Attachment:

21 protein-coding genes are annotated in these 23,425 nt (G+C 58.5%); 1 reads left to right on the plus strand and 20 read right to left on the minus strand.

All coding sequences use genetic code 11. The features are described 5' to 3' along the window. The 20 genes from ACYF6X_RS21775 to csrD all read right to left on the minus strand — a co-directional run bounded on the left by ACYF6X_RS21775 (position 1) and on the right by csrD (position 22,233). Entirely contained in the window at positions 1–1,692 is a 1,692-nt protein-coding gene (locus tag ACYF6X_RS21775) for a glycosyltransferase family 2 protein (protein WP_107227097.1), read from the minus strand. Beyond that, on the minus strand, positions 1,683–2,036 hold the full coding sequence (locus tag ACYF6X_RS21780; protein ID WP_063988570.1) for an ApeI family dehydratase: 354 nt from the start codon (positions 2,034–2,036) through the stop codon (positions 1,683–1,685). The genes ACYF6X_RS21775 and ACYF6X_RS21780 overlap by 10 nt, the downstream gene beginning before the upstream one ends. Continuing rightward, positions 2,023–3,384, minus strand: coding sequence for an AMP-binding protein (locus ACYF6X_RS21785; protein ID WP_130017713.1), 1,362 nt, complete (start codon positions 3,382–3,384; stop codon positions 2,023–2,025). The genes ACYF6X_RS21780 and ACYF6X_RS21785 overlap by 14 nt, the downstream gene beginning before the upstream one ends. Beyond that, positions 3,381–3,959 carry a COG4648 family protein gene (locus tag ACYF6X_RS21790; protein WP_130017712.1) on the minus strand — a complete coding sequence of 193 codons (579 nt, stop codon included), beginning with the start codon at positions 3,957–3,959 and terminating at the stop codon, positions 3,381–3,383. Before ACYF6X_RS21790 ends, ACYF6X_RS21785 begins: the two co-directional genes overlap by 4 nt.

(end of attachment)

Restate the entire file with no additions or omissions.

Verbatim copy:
21 protein-coding genes are annotated in these 23,425 nt (G+C 58.5%); 1 reads left to right on the plus strand and 20 read right to left on the minus strand.

All coding sequences use genetic code 11. The features are described 5' to 3' along the window. The 20 genes from ACYF6X_RS21775 to csrD all read right to left on the minus strand — a co-directional run bounded on the left by ACYF6X_RS21775 (position 1) and on the right by csrD (position 22,233). Entirely contained in the window at positions 1–1,692 is a 1,692-nt protein-coding gene (locus tag ACYF6X_RS21775) for a glycosyltransferase family 2 protein (protein WP_107227097.1), read from the minus strand. Beyond that, on the minus strand, positions 1,683–2,036 hold the full coding sequence (locus tag ACYF6X_RS21780; protein ID WP_063988570.1) for an ApeI family dehydratase: 354 nt from the start codon (positions 2,034–2,036) through the stop codon (positions 1,683–1,685). The genes ACYF6X_RS21775 and ACYF6X_RS21780 overlap by 10 nt, the downstream gene beginning before the upstream one ends. Continuing rightward, positions 2,023–3,384, minus strand: coding sequence for an AMP-binding protein (locus ACYF6X_RS21785; protein ID WP_130017713.1), 1,362 nt, complete (start codon positions 3,382–3,384; stop codon positions 2,023–2,025). The genes ACYF6X_RS21780 and ACYF6X_RS21785 overlap by 14 nt, the downstream gene beginning before the upstream one ends. Beyond that, positions 3,381–3,959 carry a COG4648 family protein gene (locus tag ACYF6X_RS21790; protein WP_130017712.1) on the minus strand — a complete coding sequence of 193 codons (579 nt, stop codon included), beginning with the start codon at positions 3,957–3,959 and terminating at the stop codon, positions 3,381–3,383. Before ACYF6X_RS21790 ends, ACYF6X_RS21785 begins: the two co-directional genes overlap by 4 nt.